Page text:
A team from the HIV Alliance in Douglas County spent two days at the fair last week, in the Douglas Public Health Network booth, teaching people how to use a drug called naloxone, that is used to bring people out of a coma after they have overdosed on opioid drugs.
Brandy Schlacht, a prevention specialist for the HIV Alliance and Christin Depner, a prescription drug overdose coordinator, spent time educating people on the benefits of the drug naloxone and how to administer it.
The naloxone is a medicine you can give to someone who is too sleepy or can’t be woken up due to opioids. Schlacht said it is a lifesaver, and it’s easy to use. She said the drug can be injected or can be given as a nasal spray.
“Naloxone is an overdose prevention. There’s been a rise in drug overdoses, both prescription and otherwise, so we’re here to train everybody and create the awareness that the naloxone is there, so we’re here to help save lives,” Schlacht said.
The naloxone works in the brain to block opioid receptors and brings the victim out of an overdose. The drug works on people who have overdosed on opioids, including hydrocodone, oxycodone, codeine, hydromorphone, morphine, oxymorphone, fentanyl, buprenorphine, methadone and heroin.
“This medication brings them out of the overdose, but it only lasts about 45 minutes so you want to make sure you call 9-1-1 and get them into medical care, but this medication brings them out of that overdose very quickly,” Depner said .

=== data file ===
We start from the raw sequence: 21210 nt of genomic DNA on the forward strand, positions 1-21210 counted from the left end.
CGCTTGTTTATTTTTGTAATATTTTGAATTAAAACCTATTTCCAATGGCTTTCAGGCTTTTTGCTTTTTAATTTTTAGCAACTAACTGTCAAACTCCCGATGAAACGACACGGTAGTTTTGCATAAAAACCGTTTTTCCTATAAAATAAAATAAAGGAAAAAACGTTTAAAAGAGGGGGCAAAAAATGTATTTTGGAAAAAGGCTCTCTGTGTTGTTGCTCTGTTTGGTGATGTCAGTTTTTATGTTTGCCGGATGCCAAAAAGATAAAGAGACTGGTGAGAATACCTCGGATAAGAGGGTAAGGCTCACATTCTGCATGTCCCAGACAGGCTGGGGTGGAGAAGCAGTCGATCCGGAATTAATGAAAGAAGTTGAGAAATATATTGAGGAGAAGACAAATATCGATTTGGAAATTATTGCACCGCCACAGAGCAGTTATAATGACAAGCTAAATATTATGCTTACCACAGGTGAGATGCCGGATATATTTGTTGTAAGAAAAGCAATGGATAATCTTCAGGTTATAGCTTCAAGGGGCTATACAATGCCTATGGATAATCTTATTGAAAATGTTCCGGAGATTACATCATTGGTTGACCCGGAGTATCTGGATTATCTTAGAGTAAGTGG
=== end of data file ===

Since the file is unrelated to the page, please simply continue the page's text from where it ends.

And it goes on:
An increase in drug overdose, and an increase in overdose deaths in Douglas County prompted the HIV Alliance to get involved and try to get the drug out to all the agencies, and make sure they know how to administer it.
Not all first responders have the naloxone with them yet, but that’s one thing they’re trying to accomplish, to get all of them to carry it, so when they come upon someone who is overdosed, they can bring them back long enough to get to the medical facility for treatment, and save their life.
First responders and others can watch a training video that’s about seven minutes long, which shows them step by step how to use the drug and when to use it. The entire training takes about 15 minutes or less.
Schlacht and Depner have been talking to family members, friends, first responders and anyone else that is interested in knowing about naloxone, so they’re doing a lot of community education.
“A lot of pharmacies in Douglas County are carrying it,” Depner said. “We have information on what pharmacies have and and what pharmacists are training on it, so it’s out there, it’s just getting the awareness out.”
Anyone interested in finding out more about naloxone, can call the HIV Alliance at 866-470-3419.